Before the start of business, Just Security provides a curated summary of up-to-the-minute developments at home and abroad. Here’s today’s news.
American prisoner exchange
Speaking at a press conference in Brussels yesterday, President Obama continued to defend the prisoner swap, which secured the release of Sgt. Bowe Bergdahl in exchange for five Taliban detainees previously held at Guantánamo Bay [Washington Post’s Zachary A. Goldfarb and Juliet Eilperin]. Obama said:
“We had a prisoner of war whose health had deteriorated and we were deeply concerned about, and we saw an opportunity and we seized it. And I make no apologies for that.”
According to congressional and administration officials, the Obama administration told senators that it failed to notify Congress in advance because of the threat to Bergdahl’s life if details were made public and the deal failed [Associated Press’ Ken Dilanian and Deb Riechmann]. While there was no direct threat made by the Taliban, this assessment was based on intelligence reports.
Sources have outlined the conditions on the five Taliban leaders who were transferred from Guantánamo to Qatar, which include a one-year travel ban as well as bans on militant incitement or fundraising that might threaten U.S. interests [Washington Post’s Anne Gearan]. However, some military and intelligence officials have expressed concern about relying on Qatar to watch over the Taliban figures, noting that Qatar’s security services have “magically lost track” of previous detainees [The Daily Beast’s Eli Lake].
The Wall Street Journal (Adam Entous) notes that while the Taliban was unwavering on its demands, the U.S. position was divided during the course of the negotiations, with different agencies issuing different demands, according to U.S. officials.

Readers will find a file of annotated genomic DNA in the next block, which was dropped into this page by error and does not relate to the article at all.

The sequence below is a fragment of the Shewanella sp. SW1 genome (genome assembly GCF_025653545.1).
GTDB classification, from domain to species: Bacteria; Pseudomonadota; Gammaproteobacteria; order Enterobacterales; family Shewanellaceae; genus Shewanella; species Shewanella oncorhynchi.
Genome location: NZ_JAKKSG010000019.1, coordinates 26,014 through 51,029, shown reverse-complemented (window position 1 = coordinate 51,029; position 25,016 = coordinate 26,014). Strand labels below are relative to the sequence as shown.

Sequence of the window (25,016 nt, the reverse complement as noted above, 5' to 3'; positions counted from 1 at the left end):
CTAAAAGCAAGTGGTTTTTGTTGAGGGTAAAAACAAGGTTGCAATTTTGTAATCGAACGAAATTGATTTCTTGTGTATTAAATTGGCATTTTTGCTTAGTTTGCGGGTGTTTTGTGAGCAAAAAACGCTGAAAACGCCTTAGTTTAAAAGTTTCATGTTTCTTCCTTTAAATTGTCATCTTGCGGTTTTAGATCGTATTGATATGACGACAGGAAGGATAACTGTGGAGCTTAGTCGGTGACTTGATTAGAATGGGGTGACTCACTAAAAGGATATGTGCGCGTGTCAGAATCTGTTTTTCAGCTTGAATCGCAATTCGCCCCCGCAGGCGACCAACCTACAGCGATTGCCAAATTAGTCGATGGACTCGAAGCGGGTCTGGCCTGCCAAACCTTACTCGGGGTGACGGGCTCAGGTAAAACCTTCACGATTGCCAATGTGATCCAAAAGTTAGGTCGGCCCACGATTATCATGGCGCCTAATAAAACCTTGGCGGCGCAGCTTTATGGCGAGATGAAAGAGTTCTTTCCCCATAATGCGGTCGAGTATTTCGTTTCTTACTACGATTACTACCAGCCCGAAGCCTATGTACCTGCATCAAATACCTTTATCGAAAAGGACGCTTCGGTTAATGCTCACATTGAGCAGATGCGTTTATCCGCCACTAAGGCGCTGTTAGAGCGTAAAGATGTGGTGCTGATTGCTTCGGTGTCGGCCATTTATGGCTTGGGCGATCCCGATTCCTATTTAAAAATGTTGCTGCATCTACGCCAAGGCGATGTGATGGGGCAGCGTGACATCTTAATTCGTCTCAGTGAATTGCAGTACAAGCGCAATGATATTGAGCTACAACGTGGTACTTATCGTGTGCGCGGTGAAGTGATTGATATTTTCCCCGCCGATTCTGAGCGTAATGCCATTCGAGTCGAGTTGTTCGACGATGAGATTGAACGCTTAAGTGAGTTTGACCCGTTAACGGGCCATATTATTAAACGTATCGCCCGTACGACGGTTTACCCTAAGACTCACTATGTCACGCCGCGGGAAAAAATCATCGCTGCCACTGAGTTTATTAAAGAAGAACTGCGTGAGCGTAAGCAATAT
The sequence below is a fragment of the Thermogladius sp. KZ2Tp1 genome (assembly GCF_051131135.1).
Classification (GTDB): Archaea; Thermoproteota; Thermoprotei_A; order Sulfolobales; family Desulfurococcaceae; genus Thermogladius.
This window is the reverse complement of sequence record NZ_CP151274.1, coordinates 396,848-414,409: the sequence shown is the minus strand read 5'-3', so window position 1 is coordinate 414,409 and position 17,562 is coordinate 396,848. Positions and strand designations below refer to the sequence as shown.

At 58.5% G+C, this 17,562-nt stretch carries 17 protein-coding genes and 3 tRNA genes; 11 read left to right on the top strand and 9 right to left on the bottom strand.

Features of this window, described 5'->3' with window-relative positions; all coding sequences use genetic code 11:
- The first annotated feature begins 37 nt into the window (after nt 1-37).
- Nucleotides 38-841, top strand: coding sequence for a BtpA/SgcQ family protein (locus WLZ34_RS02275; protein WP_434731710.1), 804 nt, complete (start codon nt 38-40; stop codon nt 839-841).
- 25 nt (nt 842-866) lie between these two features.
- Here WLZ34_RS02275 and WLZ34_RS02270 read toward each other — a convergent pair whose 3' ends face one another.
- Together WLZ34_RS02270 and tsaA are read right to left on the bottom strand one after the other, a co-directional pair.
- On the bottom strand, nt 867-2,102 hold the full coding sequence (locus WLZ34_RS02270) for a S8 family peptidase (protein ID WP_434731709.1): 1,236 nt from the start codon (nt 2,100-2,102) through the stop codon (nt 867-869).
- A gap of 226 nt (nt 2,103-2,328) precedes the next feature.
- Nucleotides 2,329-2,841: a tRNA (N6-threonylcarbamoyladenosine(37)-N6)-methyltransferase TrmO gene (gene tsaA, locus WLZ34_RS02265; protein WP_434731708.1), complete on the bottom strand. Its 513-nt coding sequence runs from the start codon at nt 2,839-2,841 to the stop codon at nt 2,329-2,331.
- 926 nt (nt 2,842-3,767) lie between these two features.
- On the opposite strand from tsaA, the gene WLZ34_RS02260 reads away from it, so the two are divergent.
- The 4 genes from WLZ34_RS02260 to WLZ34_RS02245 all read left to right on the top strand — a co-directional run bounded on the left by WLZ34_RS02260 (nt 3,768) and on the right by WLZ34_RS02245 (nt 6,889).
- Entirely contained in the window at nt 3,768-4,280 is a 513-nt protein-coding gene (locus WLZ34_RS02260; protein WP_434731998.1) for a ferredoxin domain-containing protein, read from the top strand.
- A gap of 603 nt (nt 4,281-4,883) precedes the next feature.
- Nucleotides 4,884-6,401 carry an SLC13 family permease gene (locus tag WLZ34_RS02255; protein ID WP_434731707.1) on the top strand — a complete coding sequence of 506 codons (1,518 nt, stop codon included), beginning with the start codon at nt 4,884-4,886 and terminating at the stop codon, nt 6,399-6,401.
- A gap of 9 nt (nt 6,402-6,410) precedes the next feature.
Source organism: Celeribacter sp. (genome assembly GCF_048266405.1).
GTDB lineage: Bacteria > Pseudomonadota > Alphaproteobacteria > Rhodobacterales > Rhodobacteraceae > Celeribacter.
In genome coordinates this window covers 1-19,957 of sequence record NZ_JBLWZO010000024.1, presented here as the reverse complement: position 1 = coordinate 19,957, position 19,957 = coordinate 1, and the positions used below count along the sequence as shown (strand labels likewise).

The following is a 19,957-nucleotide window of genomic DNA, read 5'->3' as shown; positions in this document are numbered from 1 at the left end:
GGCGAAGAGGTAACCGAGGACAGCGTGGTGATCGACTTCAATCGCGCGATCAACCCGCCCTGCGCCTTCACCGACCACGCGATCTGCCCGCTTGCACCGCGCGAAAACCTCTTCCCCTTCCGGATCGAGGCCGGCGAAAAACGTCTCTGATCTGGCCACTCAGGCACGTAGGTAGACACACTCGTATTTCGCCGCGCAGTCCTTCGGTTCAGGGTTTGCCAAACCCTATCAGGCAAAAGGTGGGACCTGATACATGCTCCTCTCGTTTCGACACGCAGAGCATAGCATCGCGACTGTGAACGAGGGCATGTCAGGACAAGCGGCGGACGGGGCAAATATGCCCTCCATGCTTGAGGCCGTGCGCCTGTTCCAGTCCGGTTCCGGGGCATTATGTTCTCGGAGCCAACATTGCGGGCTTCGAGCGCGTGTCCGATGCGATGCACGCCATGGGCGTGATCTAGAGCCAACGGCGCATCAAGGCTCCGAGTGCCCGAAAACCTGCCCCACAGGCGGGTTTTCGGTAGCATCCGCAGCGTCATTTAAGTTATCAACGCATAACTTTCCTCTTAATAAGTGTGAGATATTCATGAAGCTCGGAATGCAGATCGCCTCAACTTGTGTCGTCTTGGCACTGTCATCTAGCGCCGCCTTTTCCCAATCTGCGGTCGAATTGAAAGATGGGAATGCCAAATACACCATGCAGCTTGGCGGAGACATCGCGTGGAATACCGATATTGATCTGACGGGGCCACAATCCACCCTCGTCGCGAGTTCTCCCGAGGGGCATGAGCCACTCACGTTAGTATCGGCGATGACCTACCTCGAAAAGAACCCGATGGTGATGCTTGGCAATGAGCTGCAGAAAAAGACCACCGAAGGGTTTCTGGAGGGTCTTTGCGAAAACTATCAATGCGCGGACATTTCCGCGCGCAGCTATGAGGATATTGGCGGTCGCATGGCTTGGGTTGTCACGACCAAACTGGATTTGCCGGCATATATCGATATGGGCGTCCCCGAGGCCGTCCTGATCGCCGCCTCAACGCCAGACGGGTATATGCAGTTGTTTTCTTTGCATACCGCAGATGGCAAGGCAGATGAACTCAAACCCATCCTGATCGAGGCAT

A senior Taliban commander has told Time (Aryn Baker) that the militant group would “definitely” be inspired by the recent deal to kidnap others.
The New York Times (Charlie Savage and Eric Schmitt) reports on the classified military report on the investigation into Bergdahl’s disappearance in 2009, which found that he had previously wandered away from designated areas, but had returned each time.
Two sources, who were Taliban commanders at the time of Bergdahl’s capture, told NBC News (Mushtaq Yusufzai) that the Taliban found Bergdahl acting abnormally and expressing unhappiness with his countrymen.
The New York Times editorial board criticizes the “outrageous demonization of Sergeant Bergdahl in the absence of actual facts” as well as how this issue is being used for political advantage.
Senior administration officials have said that they will move ahead with plans to close Guantánamo, despite the increased opposition to Obama’s plans sparked by the prisoner exchange deal with the Taliban [Wall Street Journal’s Jess Bravin].
And some Senate Democrats have said that the backlash over Bergdahl’s release should not prevent the administration from negotiating for other American prisoners [The Hill’s Alexander Bolton].
Surveillance, Privacy, & Technology
Mobile phone company Vodafone published its first law enforcement disclosure report today, which reveals the existence of secret wires that allows governments in several countries to listen to or record all conversations on its networks [The Guardian’s Juliette Garside].
A federal judge has affirmed that the government must preserve records of NSA surveillance that may be relevant to ongoing lawsuits challenging the legality of the program, including data gathered under section 702 of the FISA [Politico’s Josh Gerstein].
The Wall Street Journal (Siobhan Gorman) covers the Senate Intelligence Committee’s first public evaluation of the USA Freedom Act, with some senators questioning the adequacy of the privacy protections in the bill, while others defended the NSA’s surveillance program and suggested no changes were necessary.